Output US factories, mines and utilities declined in February at the sharpest pace since October as capacity utilization fell to its lowest level in more than two years, the Federal Reserve said. Output US factories, mines and utilities declined in February at the sharpest pace since October as capacity utilization fell to its lowest level in more than two years, the Federal Reserve said. Output in February fell 0.5 pct, steeper than the 0.1 pct fall expected, while factories were using 80.9 pct of their capacity, down from 81.5 pct in January. Economists polled by Thomson`s IFR Markets had predicted a slight fall to 81.3. That`s the lowest level of utilization since November 2005.
The Federal Reserve keeps a close watch on the operating rate to see if it is approaching levels where bottlenecks could develop and threaten to boost inflationary pressures. Manufacturing production fell 0.2 pct in February, while mining output rose 0.4 pct. Utility output plunged 3.7 pct in February after rising 2.2 pct in January.
Consumer prices have risen 4.0% year on year in February, and they went 2.3% up excluding food and energy, while they remained flat on the month, according to data released by the US Labor Department. On the month, both CPI as well as core CPI remained unchanged, against the analysts expectations of slight increases. Wall street economists had advanced a 0.2% increase for the Core CPI and a 0.3% rise for the CPI. Energy prices have risen 18.9% on the year, while they declined 0.5% on the month. Food prices have posted a 4.6% yearly increase and a 0.4% rise on the month, while housing, which accounts for 40% of the CPI increased 0.2% on the month for its second consecutive time, and 2.8% year on year.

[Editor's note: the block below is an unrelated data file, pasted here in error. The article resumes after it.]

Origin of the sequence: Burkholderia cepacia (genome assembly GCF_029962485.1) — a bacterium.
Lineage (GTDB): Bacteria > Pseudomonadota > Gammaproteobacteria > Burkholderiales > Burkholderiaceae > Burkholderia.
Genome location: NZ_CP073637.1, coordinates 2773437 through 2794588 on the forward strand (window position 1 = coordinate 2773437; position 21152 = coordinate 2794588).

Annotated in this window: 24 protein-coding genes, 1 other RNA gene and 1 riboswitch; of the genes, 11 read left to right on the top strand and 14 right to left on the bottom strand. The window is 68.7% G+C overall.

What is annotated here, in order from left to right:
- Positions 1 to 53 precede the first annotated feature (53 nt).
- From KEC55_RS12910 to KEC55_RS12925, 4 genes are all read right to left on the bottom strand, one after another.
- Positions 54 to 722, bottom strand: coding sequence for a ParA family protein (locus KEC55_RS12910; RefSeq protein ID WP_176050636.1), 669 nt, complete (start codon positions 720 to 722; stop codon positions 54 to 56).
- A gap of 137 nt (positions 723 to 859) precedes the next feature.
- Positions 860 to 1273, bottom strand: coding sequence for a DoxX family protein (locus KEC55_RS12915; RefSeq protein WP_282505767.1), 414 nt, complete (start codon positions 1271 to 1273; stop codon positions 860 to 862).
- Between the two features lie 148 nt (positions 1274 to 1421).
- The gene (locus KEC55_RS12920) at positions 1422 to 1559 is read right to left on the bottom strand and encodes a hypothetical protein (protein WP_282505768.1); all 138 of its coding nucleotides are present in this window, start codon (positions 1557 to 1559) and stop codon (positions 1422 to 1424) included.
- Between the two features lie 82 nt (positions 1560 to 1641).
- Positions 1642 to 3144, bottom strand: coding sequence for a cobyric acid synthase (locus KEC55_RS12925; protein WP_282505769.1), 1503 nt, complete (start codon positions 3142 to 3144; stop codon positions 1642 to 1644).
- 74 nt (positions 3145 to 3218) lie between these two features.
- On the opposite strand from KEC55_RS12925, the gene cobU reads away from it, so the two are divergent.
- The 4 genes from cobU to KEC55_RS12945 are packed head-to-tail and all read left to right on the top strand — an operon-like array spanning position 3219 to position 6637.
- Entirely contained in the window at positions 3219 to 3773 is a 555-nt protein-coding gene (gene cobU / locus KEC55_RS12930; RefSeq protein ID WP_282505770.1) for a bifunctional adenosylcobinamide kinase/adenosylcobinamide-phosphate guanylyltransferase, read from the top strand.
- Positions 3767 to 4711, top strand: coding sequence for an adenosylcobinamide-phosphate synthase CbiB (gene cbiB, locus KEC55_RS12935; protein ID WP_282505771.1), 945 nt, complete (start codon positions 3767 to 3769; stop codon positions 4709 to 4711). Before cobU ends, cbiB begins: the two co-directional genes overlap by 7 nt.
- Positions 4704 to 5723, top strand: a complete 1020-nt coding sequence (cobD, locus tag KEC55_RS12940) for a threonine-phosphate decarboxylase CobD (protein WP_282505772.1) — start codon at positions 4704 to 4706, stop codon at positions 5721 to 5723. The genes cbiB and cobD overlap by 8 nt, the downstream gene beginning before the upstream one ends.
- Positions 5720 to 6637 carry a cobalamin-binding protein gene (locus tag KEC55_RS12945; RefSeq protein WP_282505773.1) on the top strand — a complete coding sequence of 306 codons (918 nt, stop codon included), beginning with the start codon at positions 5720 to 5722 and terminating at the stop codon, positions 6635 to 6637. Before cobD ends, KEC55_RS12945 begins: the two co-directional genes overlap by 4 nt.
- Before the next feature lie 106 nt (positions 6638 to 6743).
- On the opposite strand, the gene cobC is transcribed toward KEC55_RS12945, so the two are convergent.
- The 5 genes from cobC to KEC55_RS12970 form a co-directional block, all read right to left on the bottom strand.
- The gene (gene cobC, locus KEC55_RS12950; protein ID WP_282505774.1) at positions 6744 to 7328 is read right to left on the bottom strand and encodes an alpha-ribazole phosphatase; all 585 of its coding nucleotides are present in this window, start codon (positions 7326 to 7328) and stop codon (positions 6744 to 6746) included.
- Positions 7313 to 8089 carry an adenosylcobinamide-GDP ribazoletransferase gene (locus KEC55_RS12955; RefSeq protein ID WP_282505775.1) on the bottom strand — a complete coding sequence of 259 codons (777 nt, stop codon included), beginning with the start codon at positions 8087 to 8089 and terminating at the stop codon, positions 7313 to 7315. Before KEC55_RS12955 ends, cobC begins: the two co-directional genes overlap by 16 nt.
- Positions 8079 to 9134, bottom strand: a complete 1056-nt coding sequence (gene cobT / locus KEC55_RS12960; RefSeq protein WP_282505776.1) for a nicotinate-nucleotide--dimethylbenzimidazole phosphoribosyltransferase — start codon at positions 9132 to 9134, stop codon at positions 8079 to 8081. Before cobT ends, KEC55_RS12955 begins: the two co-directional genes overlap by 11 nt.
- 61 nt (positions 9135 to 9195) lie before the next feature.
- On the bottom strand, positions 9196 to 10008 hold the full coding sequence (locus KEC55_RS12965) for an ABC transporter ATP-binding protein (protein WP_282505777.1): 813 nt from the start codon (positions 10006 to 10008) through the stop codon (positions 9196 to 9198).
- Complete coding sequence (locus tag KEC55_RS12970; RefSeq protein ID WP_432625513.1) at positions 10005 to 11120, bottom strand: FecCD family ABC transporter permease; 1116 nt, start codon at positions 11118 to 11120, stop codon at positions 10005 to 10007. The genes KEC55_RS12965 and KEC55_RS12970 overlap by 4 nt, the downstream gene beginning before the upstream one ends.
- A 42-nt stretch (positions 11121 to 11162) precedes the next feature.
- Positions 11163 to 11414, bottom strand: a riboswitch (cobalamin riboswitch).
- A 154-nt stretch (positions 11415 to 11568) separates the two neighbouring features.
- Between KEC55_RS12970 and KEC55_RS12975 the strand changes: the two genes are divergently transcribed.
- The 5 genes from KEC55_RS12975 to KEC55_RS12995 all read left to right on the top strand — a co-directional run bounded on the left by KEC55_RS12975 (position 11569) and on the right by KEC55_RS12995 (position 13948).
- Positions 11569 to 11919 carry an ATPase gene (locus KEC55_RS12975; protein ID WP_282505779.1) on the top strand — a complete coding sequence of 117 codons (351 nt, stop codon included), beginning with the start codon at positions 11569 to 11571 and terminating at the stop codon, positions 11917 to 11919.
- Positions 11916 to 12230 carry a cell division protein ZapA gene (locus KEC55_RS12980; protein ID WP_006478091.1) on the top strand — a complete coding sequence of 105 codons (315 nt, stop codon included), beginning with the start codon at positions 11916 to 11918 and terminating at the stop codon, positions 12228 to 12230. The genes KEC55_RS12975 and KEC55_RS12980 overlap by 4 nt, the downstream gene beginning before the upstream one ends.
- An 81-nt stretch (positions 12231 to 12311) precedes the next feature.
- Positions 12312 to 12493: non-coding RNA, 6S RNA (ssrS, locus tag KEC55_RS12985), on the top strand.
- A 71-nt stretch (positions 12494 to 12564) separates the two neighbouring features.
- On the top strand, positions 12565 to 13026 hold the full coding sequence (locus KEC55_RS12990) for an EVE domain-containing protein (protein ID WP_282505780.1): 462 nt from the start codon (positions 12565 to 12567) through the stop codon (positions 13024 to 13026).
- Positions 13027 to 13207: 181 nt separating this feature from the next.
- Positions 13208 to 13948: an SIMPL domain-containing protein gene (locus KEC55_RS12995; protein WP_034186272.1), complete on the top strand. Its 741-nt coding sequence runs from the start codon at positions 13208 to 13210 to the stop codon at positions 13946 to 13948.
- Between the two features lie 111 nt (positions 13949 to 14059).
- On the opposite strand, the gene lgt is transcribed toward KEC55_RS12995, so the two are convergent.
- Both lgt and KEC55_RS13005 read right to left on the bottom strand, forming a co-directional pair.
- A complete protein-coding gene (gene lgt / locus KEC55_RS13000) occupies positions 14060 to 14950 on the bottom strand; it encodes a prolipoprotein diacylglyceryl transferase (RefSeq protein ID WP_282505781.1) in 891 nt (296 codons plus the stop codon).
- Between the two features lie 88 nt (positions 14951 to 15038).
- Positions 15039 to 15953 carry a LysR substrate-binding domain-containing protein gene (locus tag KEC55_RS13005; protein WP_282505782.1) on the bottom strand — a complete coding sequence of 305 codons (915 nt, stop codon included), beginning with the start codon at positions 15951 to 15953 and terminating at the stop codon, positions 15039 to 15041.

The U.S. unemployment rate remains unchanged at 4.8 percent. First-time claims for unemployment insurance fell to 366,000 in the week ending March 22, the U.S. Department of Labor reported. The drop of 9,000 claims shifted the four-week moving average to 358,000 from the previous week`s average of 365,250, the report said. A year ago, the four-week average was 312,000.
The economy has slowed down since the beginning of the year in two-thirds of the US Federal Reserve`s regions and growth is subdued in the others, the Fed`s Beige Book regional survey said, although no region reported an actual contraction. Eight of the 12 regional Fed banks "cited softening or weakening in the pace of business activity, while the others referred to subdued, slow or modest growth", the summary of anecdotal reports from the regional banks said.
Two-thirds of the banks also said there were "tight credit standards" in their area and all but two districts had declining loan demand. Some regional banks also cited indications of declining loan quality. Housing was described as "weak" and home sales "low" all across the country. There were increasing reports that commercial real estate demand had also begun to slow down. Retail spending reports were "generally downbeat", with auto sales particularly "slow or sluggish". Manufacturing was "mixed but, on the whole subdued", the Beige Book said. All districts, the summary noted "mentioned caution or concern on the part of at least some segments of manufacturing".